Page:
In “Lessons from Strengthening Capacity in Countering Violent Extremism,” Nathaniel L. Wilson and Jeff Krentel reflect on the development, implementation, and outcomes of a U.S. Institute of Peace (USIP) project (“the project”) designed to strengthen the capacity of individuals and organizations involved in countering violent extremism (CVE) efforts. The project focused on training, network building, and community empowerment as methods of mitigating and preventing violent extremism. This summary gives a brief overview of the project and outlines selected recommendations from the report for implementers and donors involved in CVE capacity-strengthening programs. For more detailed information on how the project was developed and analyzed, refer to the full report.
The project, a partnership among USIP, the Abu Dhabi–based Hedayah Center, and the U.S. Department of State’s Bureau of Counterterrorism, offered nine courses from 2014-2016 in three “streams” of effort: education, media and messaging, and community engagement. Each course focused on sociocultural issues and upstream preventative tactics, rather than military and law enforcement approaches, to address the root causes of violent extremism. The first stream, education, concentrated on educators using participatory action research methodologies to reduce student susceptibility to the allure of extremism. The second stream, media and messaging, explored the utility of developing alternative narratives that do not directly counter terrorist narratives. The third stream, community engagement, examined effective approaches for building community resiliency and addressing community traumas that can cultivate violent extremism.
The report offers several recommendations for project design, content development, and recruitment to aid funders and implementers of CVE capacity-strengthening programming. A summary of selected recommendations follows.
- Funders and implementers should spend time formulating a strong theory of change to provide clear and cohesive conceptual definitions, goals, and objectives for their project. This will allow practitioners to effectively communicate issues encountered during project implementation.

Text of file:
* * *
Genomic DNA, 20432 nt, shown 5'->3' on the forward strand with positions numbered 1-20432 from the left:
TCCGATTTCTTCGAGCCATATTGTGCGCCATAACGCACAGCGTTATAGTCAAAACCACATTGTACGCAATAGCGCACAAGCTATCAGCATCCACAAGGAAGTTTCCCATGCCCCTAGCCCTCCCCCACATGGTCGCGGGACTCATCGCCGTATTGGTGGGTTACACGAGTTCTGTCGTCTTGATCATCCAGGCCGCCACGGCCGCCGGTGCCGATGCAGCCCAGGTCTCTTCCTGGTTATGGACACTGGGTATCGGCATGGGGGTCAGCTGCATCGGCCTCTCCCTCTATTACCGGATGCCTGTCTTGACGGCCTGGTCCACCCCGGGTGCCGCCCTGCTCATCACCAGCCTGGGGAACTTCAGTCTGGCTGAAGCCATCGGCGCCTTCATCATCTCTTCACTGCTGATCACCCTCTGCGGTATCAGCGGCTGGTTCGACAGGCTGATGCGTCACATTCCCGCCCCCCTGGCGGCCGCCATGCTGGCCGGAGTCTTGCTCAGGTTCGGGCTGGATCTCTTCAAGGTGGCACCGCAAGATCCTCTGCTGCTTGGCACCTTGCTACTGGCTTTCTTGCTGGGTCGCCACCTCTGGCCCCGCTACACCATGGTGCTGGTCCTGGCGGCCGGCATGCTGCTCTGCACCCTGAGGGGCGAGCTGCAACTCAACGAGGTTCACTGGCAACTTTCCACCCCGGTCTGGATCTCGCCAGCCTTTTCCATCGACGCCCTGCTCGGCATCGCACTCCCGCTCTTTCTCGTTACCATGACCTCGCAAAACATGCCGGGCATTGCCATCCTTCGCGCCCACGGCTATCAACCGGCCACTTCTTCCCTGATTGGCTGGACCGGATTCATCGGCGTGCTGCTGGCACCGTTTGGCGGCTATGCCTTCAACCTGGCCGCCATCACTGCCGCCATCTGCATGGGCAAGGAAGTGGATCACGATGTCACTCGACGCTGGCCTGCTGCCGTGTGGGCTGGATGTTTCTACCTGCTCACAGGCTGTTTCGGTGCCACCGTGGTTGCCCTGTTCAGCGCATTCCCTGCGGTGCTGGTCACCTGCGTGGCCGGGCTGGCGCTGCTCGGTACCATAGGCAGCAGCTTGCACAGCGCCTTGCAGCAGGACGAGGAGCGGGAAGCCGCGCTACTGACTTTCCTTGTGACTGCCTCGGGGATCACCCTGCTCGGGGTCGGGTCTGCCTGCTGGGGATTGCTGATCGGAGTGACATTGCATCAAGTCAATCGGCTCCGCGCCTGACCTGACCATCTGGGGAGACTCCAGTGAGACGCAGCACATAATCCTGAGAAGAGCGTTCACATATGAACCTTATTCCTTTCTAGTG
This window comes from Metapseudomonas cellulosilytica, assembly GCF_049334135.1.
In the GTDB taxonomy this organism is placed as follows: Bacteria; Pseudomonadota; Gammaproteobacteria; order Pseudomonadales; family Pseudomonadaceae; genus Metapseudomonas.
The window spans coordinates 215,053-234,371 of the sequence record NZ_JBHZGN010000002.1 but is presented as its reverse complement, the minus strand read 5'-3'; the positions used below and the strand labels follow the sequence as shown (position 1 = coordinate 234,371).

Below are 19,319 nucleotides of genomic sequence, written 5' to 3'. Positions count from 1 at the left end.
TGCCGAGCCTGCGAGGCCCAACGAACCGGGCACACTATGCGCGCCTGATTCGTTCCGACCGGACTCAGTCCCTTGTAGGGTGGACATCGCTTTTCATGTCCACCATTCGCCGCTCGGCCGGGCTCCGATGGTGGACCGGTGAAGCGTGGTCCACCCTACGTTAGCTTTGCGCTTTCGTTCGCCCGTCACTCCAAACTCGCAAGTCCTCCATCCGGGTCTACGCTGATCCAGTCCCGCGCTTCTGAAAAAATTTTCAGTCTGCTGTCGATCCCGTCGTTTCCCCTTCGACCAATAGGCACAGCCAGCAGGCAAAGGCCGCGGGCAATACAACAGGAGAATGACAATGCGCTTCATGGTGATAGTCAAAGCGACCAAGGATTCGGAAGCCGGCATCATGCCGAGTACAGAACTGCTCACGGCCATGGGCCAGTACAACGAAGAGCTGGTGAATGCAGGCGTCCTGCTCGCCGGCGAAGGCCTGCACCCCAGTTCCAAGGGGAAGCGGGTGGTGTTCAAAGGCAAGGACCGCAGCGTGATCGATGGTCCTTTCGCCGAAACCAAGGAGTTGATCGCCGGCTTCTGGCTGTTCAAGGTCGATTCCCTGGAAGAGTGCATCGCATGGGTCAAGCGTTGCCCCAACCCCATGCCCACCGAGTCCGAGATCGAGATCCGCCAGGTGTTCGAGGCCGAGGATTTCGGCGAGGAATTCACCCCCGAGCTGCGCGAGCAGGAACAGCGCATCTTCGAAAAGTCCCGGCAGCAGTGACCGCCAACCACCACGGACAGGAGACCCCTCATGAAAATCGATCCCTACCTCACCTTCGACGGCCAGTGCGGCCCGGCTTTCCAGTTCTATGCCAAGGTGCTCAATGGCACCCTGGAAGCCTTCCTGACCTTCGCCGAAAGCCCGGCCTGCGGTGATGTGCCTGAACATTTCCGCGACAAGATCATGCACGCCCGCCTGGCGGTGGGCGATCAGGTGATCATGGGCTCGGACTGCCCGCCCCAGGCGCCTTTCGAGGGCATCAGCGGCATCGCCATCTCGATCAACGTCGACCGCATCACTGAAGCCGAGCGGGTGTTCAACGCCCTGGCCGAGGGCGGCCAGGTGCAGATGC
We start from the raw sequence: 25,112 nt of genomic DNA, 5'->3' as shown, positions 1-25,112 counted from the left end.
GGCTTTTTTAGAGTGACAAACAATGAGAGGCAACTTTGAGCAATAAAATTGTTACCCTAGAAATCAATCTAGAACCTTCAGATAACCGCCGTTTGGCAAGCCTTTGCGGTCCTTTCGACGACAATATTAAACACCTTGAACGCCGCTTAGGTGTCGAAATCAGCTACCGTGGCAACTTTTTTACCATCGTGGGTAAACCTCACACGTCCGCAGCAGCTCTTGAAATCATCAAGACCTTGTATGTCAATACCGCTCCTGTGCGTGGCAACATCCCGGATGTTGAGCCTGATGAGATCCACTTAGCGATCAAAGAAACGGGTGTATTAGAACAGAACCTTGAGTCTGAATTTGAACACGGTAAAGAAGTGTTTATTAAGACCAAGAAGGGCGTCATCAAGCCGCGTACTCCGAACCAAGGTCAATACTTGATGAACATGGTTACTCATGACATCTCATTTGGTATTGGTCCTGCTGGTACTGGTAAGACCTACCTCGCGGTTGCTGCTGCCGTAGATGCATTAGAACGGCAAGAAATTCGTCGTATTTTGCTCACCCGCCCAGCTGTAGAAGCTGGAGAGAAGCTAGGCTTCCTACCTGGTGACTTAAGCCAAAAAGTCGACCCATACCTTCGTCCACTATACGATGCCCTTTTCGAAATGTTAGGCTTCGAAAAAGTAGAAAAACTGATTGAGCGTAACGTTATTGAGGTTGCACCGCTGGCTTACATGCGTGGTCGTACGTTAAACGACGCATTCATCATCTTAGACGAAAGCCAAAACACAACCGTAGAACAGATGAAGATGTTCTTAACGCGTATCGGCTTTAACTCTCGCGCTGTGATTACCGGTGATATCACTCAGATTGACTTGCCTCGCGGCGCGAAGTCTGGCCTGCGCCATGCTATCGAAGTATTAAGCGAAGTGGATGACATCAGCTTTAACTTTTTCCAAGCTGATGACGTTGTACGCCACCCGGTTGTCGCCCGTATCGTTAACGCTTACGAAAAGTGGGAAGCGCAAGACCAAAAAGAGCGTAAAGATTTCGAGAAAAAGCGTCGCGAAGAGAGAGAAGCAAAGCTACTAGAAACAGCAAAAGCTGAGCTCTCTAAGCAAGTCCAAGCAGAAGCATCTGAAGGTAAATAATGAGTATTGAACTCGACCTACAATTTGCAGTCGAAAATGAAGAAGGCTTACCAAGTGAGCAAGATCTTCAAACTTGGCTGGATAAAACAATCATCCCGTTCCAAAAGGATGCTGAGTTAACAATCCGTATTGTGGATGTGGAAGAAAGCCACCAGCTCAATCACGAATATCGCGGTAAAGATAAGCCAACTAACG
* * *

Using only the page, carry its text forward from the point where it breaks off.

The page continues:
- Projects should have a monitoring and evaluation component dedicated to continually assessing the project’s implementation and outcomes. This will help funders and implementers determine which methods and trainings are successfully contributing to a project’s theory of change.
- Peacebuilding efforts can provide a framework that is relevant to CVE capacity-building. Therefore, new and existing CVE projects should draw on the skills and experiences of peacebuilding experts when developing trainings and other content.
- Projects should incorporate content that balances prevention, mitigation, and countering techniques and skills so that participants are better equipped to address a broad array of issues and contexts related to violent extremism.
- Practitioners should include content that articulates the risks associated with CVE programming and teach participants how to carefully frame project language to invoke better community support and participation to reduce those risks.
- Practitioners should develop a recruitment strategy that brings in participants from communities who are close to one another in order to build local networks and facilitate new CVE partnerships with actionable plans capable of addressing local contexts.
- Projects should look for participants who have the capacity and influence to implement the skills and knowledge acquired from the project, but they should avoid strictly limiting participation to government actors. Local CSOs may have a better opportunity to affect change in local contexts and should be looked to for project involvement. Recruiting both government and local CSOs will provide a diverse participant pool capable of tackling multiple issues related to CVE development.
NOTE: This summary is produced by the Rule of Law Collaborative, not by the original author(s).